As the health care industry is undergoing a rapid transformation driven by evolving economic and regulatory demands, the biopharmaceutical industry also faces numerous challenges in meeting the needs of patients around the globe. Emerging markets are faced with the challenges of ensuring access to innovative, personalized treatments for patients with critical or rare conditions.
Reality isn’t always what it seems, as we learned in the groundbreaking film The Matrix. Neo, the movie’s hero, learns this lesson from a young monk who holds a spoon that bends and twists on its own, as if by magic. “Do not try and bend the spoon,” the boy tells Neo. “That’s impossible. Instead only try to realize the truth.”
One major challenge currently facing the graphene industry is difficulty in controlling the quality of graphene sheets when produced over large areas using industrial scale techniques. The key to solving this challenge lies in gaining a thorough understanding of the synthetic methods used to fabricate macro-sized single-layer graphene films.
Nearly half of all U.S. adults, nearly 117 million individuals, are living with one or more chronic health conditions. This has become the age of chronic disease, and achieving better outcomes depends on developing tools for research and clinical care that efficiently and accurately address the complex diseases we face today.
During the 2014 R&D 100 Awards event, R&D Magazine expanded the banquet to hold four technology panels during the day. The last panel of the day focused on energy/environmental solutions and the innovation behind four R&D 100-winning technologies and the complexity of bringing such technologies to the market.
Hydrocarbon exploration by definition is the search by geologists or geophysicists for hydrocarbon deposits beneath the Earth’s surface, such as oil (petroleum) and natural gas. In such exploration, the oil and gas industry drills holes into the Earth’s surface to extract the petroleum or natural gas. However, such exploration is expensive, not to mention a high-risk operation.
Building information modeling (BIM), now a standard tool throughout most architecture sectors, is critical for complex building types like healthcare and lab projects. Clients are finding great use for these models in facilities maintenance and long-term campus facilities planning. Owners also see great benefit with BIM, as many are interested in the long-term maintenance and scheduling abilities it offers.
A tensile strength is a common materials test. Typical, a sample is subjected to controlled tension until it fails, providing valuable data for fundamental materials development or quality control. The key data acquired include maximum elongation, reduction in cross-section and ultimate tensile strength. Derived from these are a host of properties: Young’s modulus, yield strength, Poisson’s ratio and strain-hardening characteristics.
Fluorocarbon, a generic term for organic compounds with carbon-fluorine (C-F) bonding, is a chemical material used as a refrigerant in refrigerators and freezers and air conditioners in cars, buses, other vehicles and buildings. It’s also used as a cleaning agent for electronic components and precision parts.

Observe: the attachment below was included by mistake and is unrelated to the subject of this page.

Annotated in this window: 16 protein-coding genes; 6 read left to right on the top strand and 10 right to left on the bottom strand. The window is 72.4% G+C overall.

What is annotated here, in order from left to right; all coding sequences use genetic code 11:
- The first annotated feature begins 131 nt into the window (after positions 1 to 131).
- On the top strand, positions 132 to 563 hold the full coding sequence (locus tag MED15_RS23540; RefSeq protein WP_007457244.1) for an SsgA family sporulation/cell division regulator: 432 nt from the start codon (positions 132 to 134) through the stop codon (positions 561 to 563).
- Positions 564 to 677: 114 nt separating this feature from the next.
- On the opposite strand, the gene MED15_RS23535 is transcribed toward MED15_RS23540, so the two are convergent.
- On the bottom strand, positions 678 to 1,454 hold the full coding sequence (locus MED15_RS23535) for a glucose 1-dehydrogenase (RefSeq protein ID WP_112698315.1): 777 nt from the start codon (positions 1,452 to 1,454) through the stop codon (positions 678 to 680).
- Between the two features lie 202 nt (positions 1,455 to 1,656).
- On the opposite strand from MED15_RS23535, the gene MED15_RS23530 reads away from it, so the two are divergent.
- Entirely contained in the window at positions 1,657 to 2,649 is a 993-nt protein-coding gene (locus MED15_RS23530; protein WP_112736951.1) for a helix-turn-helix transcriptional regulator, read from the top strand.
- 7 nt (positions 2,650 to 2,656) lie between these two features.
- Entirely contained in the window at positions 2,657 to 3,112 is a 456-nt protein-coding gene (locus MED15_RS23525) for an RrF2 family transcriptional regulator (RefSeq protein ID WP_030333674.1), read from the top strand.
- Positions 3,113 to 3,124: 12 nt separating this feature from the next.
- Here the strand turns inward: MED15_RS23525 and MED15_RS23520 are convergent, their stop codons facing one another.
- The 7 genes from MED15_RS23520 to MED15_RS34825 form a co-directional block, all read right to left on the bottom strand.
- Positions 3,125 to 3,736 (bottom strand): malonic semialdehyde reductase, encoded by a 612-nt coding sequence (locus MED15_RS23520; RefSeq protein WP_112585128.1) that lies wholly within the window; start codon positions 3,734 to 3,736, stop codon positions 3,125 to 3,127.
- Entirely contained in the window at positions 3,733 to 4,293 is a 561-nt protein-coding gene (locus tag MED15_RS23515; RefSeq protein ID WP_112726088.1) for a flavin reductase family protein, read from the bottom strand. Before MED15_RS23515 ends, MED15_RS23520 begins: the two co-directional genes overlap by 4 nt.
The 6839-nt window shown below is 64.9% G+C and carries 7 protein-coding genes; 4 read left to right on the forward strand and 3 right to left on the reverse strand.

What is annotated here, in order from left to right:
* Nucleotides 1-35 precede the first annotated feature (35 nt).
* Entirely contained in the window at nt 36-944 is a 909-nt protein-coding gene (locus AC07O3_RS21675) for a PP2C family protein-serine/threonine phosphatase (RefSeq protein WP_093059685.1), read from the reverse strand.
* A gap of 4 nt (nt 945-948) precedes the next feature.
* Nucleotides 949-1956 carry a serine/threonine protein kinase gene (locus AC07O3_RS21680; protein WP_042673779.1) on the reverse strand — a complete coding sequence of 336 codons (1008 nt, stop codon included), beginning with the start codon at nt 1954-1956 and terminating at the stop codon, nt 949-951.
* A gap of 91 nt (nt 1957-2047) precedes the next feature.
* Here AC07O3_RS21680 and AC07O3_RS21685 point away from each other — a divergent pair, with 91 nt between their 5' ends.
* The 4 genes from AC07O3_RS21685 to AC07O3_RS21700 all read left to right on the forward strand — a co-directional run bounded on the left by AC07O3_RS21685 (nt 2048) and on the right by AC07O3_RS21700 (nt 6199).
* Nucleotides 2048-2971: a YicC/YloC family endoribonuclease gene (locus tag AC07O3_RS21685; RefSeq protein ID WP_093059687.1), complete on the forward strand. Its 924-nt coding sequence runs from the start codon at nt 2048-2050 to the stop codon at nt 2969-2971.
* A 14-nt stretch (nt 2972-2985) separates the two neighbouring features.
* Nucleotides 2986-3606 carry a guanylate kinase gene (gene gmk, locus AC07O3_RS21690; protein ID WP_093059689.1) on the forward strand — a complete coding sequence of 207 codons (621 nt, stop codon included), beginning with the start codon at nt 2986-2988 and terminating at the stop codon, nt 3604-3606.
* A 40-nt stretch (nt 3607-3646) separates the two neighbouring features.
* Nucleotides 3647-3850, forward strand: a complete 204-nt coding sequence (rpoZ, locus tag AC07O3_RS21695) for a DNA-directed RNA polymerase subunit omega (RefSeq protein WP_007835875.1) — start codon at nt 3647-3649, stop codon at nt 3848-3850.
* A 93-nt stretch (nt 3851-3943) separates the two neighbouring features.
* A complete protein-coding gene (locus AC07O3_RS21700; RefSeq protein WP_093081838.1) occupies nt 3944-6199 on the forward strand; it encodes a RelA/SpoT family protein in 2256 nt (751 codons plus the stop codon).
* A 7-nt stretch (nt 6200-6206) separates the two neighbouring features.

Carpe diem…seize the day. This Latin phrase, coined by the Roman poet Horace in 23 BC, is used often to encourage us to take full advantage of the opportunities each day provides. In modern times with seemingly limitless amounts of data on any conceivable subject available at our fingertips, organizations globally are developing strategies to leverage this growing data volume to enhance business success.
Additive manufacturing, widely known as 3-D printing, offers many advantages over traditional manufacturing methods such as injection molding and machining, which limit a part’s geometry and size. By freeing manufacturers from these design constraints, additive manufacturing helps create complex parts that spark innovation and save companies time and money.
Near-infrared (NIR) spectrometers have been around for over 60 years, yet only a small fraction of the population is familiar with these dependable tools. It’s astounding that NIR spectroscopy does so much for so many people who have never heard the word “spectrometer.” NIR spectrometers help a diverse set of users make decisions in their daily jobs.
Demand for mass spectrometry continues to rise. According to a recent Marketsandmarkets report, the global mass spectrometry market is expected to reach $5.9 billion by 2018. That’s a healthy compounded annual growth rate of 8.7%. Since its earliest demonstration more than 100 years ago, this analytical technique has become known as the “gold standard” of chemical analysis.
Given today’s widespread use of Raman spectroscopy, it can be hard to believe Raman was a highly specialized analytical technique for most of its history. The technique’s potential was recognized from the beginning: When Raman scattering was first observed in 1928, it was widely believed to be one of the most important scientific discoveries of the 20th century to date.
As a laboratory technician or director, knowing the current status of your instrument or sample runs is critical for your laboratory’s operations and productivity. Through the rapid increase in machine-to-machine connectivity, real-time instrument monitoring services designed to offer visibility and remote control of these instruments has become an enabler in cost savings, efficiency gains, revenue opportunities and competitive advantage.